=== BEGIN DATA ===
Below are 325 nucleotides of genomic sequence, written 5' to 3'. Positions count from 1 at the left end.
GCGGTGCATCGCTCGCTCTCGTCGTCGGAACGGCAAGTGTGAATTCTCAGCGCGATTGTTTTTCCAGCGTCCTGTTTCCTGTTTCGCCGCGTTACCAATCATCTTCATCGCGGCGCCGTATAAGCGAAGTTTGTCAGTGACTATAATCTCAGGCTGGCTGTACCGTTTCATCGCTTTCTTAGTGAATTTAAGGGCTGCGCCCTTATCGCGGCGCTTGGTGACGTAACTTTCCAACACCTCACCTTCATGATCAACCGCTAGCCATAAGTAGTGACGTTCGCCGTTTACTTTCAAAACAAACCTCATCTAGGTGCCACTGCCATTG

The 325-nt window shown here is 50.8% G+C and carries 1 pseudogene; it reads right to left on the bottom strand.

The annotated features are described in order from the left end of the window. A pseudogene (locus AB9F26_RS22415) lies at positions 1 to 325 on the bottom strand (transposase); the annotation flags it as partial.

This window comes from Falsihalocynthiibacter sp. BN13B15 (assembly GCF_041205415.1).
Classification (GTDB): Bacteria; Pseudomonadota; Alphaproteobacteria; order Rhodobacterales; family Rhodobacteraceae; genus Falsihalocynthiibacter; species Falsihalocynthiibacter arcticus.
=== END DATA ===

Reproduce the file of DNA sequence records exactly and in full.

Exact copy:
Below are 325 nucleotides of genomic sequence, written 5' to 3'. Positions count from 1 at the left end.
GCGGTGCATCGCTCGCTCTCGTCGTCGGAACGGCAAGTGTGAATTCTCAGCGCGATTGTTTTTCCAGCGTCCTGTTTCCTGTTTCGCCGCGTTACCAATCATCTTCATCGCGGCGCCGTATAAGCGAAGTTTGTCAGTGACTATAATCTCAGGCTGGCTGTACCGTTTCATCGCTTTCTTAGTGAATTTAAGGGCTGCGCCCTTATCGCGGCGCTTGGTGACGTAACTTTCCAACACCTCACCTTCATGATCAACCGCTAGCCATAAGTAGTGACGTTCGCCGTTTACTTTCAAAACAAACCTCATCTAGGTGCCACTGCCATTG

The 325-nt window shown here is 50.8% G+C and carries 1 pseudogene; it reads right to left on the bottom strand.

The annotated features are described in order from the left end of the window. A pseudogene (locus AB9F26_RS22415) lies at positions 1 to 325 on the bottom strand (transposase); the annotation flags it as partial.

This window comes from Falsihalocynthiibacter sp. BN13B15 (assembly GCF_041205415.1).
Classification (GTDB): Bacteria; Pseudomonadota; Alphaproteobacteria; order Rhodobacterales; family Rhodobacteraceae; genus Falsihalocynthiibacter; species Falsihalocynthiibacter arcticus.